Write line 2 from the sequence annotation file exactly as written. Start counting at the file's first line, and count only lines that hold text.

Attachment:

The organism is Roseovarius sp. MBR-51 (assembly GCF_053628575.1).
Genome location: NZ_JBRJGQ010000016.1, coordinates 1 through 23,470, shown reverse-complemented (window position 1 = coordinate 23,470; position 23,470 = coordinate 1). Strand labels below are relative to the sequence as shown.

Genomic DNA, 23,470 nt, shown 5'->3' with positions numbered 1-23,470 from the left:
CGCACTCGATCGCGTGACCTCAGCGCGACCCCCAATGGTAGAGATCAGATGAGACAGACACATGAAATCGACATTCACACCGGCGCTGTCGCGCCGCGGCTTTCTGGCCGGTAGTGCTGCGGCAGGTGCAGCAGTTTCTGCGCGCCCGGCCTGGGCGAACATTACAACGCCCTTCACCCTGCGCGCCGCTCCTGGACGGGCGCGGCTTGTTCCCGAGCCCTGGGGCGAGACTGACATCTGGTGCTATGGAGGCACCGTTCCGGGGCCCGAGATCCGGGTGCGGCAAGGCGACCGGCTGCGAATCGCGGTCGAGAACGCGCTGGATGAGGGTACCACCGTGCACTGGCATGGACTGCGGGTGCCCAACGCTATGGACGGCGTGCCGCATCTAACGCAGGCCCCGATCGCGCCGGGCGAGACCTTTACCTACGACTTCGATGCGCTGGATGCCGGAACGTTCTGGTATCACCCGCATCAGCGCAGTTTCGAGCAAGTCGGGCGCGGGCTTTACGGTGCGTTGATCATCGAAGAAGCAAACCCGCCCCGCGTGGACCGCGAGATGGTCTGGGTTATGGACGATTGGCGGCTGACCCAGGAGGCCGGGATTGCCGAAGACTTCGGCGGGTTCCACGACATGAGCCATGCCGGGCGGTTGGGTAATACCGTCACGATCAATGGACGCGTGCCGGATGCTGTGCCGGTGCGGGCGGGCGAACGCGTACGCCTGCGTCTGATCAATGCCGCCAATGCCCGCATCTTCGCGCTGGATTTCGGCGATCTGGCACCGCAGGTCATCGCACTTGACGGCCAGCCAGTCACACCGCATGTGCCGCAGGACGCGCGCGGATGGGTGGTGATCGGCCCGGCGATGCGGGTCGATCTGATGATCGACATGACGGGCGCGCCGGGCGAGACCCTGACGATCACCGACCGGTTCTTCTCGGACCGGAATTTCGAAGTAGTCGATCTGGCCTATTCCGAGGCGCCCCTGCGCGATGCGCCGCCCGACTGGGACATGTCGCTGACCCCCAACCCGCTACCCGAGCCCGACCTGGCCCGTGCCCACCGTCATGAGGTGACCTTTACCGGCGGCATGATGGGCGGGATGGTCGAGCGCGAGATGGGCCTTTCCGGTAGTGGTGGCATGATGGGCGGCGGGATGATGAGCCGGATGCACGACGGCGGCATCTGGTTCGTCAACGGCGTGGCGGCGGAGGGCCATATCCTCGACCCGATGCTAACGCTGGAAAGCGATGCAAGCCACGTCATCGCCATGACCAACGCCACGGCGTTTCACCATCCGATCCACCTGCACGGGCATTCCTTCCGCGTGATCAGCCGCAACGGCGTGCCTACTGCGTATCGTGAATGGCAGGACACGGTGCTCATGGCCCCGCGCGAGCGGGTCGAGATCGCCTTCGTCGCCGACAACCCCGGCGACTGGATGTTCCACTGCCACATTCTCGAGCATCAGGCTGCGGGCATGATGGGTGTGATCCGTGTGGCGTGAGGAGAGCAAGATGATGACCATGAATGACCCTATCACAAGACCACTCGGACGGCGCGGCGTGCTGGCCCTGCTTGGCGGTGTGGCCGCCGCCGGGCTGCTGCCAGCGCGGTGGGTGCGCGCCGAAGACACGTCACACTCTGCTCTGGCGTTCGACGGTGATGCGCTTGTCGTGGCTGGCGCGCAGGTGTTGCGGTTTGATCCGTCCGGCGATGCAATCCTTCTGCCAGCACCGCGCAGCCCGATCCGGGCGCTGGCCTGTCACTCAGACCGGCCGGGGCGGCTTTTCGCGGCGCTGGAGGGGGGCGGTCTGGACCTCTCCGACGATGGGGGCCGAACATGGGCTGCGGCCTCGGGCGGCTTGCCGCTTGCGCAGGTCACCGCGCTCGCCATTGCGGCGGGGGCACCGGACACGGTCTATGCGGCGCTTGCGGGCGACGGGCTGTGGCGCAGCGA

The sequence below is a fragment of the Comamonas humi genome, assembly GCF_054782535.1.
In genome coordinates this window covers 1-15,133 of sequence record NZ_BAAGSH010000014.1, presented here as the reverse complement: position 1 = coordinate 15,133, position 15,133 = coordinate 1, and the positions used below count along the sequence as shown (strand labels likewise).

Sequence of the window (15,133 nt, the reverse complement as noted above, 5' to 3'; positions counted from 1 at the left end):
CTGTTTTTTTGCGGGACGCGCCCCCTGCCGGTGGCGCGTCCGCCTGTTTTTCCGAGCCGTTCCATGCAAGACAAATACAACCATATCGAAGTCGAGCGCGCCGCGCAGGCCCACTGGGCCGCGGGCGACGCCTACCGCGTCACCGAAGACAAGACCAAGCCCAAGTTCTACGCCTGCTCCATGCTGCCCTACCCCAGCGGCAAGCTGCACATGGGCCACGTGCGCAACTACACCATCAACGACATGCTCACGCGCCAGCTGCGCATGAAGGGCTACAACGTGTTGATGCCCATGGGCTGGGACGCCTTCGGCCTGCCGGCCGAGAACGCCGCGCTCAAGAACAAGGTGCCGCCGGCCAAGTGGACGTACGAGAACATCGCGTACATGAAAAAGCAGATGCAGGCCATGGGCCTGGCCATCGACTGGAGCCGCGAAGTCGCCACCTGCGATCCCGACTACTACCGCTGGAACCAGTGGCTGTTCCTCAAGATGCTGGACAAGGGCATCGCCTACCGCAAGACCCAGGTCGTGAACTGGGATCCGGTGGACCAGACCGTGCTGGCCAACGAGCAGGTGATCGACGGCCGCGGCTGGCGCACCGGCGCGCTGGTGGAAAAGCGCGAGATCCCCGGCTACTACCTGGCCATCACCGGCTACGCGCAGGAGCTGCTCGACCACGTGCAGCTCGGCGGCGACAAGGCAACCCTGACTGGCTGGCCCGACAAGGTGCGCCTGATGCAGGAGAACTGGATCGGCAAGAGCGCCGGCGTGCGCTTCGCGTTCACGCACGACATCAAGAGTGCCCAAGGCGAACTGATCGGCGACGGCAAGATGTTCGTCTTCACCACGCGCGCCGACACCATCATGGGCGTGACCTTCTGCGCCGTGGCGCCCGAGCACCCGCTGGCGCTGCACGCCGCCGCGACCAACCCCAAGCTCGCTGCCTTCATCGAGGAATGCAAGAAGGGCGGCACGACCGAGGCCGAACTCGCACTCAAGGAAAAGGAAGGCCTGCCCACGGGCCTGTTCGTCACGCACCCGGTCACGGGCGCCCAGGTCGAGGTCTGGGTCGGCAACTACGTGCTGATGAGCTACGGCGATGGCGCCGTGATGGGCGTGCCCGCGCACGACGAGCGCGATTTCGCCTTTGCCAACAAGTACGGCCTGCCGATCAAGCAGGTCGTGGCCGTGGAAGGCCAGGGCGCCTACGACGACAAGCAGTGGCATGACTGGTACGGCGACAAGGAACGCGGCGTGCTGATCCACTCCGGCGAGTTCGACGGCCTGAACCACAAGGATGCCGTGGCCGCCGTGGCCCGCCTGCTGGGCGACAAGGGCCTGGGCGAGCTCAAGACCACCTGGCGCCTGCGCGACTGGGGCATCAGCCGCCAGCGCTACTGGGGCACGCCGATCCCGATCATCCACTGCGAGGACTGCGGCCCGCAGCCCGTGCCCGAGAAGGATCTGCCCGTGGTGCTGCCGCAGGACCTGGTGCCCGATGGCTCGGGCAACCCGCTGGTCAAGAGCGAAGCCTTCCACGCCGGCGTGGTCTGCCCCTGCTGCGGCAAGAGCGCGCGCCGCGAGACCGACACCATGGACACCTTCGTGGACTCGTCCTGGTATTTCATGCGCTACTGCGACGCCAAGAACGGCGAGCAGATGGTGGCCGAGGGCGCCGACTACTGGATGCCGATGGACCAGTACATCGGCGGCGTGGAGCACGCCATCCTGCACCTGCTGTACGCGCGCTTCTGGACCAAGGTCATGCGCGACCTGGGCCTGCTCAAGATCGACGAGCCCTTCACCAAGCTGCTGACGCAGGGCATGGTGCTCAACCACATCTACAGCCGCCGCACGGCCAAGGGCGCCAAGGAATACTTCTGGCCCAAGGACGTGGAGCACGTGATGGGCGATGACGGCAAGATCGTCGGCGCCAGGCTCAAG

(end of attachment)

Genome location: NZ_JBRJGQ010000016.1, coordinates 1 through 23,470, shown reverse-complemented (window position 1 = coordinate 23,470; position 23,470 = coordinate 1). Strand labels below are relative to the sequence as shown.